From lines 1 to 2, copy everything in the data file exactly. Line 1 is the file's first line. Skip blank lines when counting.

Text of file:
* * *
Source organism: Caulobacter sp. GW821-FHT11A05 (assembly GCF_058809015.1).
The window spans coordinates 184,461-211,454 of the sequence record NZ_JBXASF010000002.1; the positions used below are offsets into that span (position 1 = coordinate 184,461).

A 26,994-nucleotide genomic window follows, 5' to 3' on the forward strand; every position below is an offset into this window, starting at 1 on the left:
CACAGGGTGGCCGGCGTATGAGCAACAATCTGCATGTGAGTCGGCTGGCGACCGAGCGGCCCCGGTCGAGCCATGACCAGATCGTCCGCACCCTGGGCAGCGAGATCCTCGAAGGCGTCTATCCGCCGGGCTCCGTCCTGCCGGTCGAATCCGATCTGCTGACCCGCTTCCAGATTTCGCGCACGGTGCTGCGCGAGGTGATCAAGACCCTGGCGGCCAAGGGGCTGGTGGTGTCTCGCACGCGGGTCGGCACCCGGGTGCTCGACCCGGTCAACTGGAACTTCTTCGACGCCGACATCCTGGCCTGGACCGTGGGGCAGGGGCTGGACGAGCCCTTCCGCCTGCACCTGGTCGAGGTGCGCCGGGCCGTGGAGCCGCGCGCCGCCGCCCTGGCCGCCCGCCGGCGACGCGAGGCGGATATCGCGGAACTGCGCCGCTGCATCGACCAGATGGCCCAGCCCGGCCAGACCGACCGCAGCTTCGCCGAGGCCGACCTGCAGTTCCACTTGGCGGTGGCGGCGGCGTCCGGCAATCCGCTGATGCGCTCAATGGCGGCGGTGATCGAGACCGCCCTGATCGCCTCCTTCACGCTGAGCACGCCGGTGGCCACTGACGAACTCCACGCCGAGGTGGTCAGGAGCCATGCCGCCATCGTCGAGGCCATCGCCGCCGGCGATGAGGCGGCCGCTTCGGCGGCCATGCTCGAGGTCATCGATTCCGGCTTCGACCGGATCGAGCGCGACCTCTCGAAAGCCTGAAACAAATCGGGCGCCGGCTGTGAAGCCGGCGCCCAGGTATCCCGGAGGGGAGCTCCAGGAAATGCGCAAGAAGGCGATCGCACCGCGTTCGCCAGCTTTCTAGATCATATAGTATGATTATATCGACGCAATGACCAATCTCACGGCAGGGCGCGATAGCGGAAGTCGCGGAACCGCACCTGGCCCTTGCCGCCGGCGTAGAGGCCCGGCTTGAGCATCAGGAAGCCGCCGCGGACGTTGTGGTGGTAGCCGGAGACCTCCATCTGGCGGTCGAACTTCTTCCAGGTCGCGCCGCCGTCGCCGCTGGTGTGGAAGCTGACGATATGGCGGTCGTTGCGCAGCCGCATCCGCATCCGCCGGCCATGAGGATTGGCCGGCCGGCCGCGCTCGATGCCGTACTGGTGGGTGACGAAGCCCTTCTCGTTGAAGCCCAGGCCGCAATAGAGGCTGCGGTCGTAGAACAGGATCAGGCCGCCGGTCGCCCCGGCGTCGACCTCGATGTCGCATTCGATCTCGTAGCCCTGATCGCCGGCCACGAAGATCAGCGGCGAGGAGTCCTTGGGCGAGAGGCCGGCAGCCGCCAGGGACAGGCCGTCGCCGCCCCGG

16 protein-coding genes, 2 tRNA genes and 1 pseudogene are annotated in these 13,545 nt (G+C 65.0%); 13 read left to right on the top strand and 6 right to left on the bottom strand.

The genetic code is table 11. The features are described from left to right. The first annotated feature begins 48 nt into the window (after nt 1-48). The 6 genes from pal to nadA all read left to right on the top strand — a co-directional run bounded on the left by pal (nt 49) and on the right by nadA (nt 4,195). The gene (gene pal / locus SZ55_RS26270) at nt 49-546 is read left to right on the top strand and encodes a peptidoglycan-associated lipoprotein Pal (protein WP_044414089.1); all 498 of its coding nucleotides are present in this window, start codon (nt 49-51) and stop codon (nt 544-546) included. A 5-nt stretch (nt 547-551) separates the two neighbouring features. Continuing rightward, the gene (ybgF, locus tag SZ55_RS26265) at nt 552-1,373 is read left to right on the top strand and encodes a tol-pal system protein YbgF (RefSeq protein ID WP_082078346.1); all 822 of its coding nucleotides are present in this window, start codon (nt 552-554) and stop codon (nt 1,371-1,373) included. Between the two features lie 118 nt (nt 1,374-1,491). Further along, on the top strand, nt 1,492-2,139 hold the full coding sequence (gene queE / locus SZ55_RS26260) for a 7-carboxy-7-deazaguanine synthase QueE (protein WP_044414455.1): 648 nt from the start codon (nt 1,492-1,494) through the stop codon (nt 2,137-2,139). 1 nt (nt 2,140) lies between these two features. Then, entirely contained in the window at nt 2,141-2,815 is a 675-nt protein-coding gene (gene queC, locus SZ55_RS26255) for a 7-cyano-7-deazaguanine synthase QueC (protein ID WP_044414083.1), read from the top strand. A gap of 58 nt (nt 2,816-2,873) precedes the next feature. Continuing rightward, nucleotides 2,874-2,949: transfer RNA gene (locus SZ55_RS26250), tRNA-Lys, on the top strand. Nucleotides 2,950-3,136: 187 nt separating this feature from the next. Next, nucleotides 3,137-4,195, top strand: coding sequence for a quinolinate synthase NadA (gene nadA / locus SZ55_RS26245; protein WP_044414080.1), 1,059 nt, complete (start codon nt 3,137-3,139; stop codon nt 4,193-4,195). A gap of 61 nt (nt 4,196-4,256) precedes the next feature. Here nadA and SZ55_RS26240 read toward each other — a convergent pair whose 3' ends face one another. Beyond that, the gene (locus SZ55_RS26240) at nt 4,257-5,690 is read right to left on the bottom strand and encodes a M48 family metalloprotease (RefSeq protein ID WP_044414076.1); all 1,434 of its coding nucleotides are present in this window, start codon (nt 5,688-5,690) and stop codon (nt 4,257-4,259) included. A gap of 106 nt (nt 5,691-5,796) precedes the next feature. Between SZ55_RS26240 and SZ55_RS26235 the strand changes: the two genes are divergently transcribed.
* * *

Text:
Source organism: Caulobacter sp. GW821-FHT11A05 (assembly GCF_058809015.1).
The window spans coordinates 184,461-211,454 of the sequence record NZ_JBXASF010000002.1; the positions used below are offsets into that span (position 1 = coordinate 184,461).